"Talk sense, Hepzibah, for Heaven's sake!" exclaimed the Judge, with the impatience natural to a reasonable man, on hearing anything so utterly absurd as the above, in a discussion about matters of business. "I have told you my determination. I am not apt to change. Clifford must give up his secret, or take the consequences. And let him decide quickly; for I have several affairs to attend to this morning, and an important dinner engagement with some political friends."

"Clifford has no secret!" answered Hepzibah. "And God will not let you do the thing you meditate!"

"We shall see," said the unmoved Judge. "Meanwhile, choose whether you will summon Clifford, and allow this business to be amicably settled by an interview between two kinsmen, or drive me to harsher measures, which I should be most happy to feel myself justified in avoiding. The responsibility is altogether on your part."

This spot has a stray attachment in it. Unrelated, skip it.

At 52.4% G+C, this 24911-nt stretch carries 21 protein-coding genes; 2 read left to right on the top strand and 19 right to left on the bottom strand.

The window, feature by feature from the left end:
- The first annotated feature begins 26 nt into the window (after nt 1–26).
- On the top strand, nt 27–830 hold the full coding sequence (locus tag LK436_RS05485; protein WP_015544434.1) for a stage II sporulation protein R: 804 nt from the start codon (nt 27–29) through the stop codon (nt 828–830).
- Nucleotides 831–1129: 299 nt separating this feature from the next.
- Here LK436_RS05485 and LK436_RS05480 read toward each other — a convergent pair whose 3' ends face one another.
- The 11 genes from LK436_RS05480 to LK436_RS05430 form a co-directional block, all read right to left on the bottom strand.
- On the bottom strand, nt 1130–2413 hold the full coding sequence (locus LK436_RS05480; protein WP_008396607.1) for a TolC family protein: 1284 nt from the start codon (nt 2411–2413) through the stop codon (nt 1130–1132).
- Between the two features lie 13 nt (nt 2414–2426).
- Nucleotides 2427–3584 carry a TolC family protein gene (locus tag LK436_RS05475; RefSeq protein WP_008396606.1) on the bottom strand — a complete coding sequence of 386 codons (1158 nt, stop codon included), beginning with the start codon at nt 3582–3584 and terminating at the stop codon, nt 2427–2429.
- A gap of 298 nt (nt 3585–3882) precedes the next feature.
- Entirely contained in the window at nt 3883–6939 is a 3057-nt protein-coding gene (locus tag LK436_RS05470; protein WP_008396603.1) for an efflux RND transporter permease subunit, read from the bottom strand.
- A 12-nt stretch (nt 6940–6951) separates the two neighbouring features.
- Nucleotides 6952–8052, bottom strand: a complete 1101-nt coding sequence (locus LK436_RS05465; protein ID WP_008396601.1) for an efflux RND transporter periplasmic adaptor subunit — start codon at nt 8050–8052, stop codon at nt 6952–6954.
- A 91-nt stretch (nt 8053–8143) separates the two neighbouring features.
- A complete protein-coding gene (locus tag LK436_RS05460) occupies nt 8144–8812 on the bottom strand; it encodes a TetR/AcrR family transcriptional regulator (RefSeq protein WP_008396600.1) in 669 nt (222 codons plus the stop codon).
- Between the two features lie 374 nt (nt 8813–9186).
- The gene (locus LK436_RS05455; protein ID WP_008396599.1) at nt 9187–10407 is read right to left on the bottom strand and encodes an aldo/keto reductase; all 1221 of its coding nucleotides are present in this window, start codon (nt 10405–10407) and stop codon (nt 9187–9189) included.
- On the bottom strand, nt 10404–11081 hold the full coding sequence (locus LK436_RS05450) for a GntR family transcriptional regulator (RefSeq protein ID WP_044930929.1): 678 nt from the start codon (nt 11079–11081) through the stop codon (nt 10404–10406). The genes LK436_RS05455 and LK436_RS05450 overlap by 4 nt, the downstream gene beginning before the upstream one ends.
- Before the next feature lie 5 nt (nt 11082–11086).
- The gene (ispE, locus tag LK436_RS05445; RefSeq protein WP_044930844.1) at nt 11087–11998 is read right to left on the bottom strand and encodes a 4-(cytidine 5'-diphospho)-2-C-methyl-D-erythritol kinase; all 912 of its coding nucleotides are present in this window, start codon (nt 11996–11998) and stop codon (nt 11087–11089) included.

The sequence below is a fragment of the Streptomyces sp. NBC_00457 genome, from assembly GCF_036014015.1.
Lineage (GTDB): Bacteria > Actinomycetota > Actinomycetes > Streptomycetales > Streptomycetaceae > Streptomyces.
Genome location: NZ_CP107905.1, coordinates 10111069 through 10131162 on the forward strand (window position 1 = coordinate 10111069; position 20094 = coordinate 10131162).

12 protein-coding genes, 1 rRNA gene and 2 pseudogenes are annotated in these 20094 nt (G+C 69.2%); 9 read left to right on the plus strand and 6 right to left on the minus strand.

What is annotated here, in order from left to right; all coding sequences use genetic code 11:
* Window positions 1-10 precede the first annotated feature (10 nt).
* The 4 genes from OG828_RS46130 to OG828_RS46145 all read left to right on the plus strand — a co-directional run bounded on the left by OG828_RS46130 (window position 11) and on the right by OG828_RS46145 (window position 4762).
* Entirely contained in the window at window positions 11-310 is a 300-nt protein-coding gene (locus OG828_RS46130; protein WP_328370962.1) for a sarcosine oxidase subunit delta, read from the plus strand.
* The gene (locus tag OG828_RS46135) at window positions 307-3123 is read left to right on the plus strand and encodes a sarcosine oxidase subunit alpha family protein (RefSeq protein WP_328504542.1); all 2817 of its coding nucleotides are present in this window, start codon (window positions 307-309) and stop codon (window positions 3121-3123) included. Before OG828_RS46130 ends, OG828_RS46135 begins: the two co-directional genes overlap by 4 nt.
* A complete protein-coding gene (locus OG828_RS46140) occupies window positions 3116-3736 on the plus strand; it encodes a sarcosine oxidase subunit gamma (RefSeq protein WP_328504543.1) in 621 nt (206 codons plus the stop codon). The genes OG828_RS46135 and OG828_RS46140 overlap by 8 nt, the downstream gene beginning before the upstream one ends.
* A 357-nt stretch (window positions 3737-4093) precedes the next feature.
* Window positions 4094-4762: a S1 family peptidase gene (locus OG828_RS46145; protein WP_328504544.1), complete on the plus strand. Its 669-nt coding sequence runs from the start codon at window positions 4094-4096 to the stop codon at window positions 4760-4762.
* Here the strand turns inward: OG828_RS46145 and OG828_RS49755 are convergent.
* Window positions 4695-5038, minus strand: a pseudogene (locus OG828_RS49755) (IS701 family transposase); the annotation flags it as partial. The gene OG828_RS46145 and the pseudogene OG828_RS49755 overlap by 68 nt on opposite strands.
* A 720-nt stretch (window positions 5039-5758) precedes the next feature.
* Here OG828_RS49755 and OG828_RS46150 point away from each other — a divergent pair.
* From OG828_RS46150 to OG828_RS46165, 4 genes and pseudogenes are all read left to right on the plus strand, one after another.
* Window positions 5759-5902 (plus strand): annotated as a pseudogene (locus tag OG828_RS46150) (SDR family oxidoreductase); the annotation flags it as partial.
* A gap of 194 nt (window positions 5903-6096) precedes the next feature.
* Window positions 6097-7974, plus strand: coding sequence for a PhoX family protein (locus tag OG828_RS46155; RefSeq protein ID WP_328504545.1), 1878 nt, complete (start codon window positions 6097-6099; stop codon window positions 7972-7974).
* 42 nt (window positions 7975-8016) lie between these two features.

"You are stronger than I," said Hepzibah, after a brief consideration; "and you have no pity in your strength! Clifford is not now insane; but the interview which you insist upon may go far to make him so. Nevertheless, knowing you as I do, I believe it to be my best course to allow you to judge for yourself as to the improbability of his possessing any valuable secret. I will call Clifford. Be merciful in your dealings with him! — be far more merciful than your heart bids you be! — for God is looking at you, Jaffrey Pyncheon!"